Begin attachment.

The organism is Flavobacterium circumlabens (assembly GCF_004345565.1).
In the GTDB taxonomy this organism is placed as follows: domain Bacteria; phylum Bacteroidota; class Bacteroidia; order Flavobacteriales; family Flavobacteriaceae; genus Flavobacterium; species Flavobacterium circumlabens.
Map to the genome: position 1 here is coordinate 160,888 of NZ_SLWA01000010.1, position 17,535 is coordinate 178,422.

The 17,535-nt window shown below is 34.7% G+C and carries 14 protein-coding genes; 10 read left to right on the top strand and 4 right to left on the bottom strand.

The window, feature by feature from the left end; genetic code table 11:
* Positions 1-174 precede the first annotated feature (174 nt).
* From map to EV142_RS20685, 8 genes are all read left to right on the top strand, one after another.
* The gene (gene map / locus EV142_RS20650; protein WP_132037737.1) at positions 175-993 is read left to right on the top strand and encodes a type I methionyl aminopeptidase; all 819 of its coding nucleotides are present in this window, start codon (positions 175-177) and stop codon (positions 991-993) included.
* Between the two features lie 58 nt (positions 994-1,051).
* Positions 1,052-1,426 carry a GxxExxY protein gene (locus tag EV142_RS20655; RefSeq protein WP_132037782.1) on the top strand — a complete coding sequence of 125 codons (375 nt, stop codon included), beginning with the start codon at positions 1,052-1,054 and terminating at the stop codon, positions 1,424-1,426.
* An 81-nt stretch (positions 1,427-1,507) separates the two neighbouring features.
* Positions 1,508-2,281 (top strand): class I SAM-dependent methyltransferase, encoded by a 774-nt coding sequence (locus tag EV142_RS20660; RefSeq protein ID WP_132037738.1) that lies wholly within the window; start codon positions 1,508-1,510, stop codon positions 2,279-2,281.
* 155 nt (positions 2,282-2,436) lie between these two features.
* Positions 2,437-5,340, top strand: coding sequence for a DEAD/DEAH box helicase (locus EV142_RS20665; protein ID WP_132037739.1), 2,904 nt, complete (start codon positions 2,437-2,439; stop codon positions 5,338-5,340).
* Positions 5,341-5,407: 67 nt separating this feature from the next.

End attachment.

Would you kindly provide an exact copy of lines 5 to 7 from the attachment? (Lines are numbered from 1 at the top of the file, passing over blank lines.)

The window, feature by feature from the left end; genetic code table 11:
* Positions 1-174 precede the first annotated feature (174 nt).
* From map to EV142_RS20685, 8 genes are all read left to right on the top strand, one after another.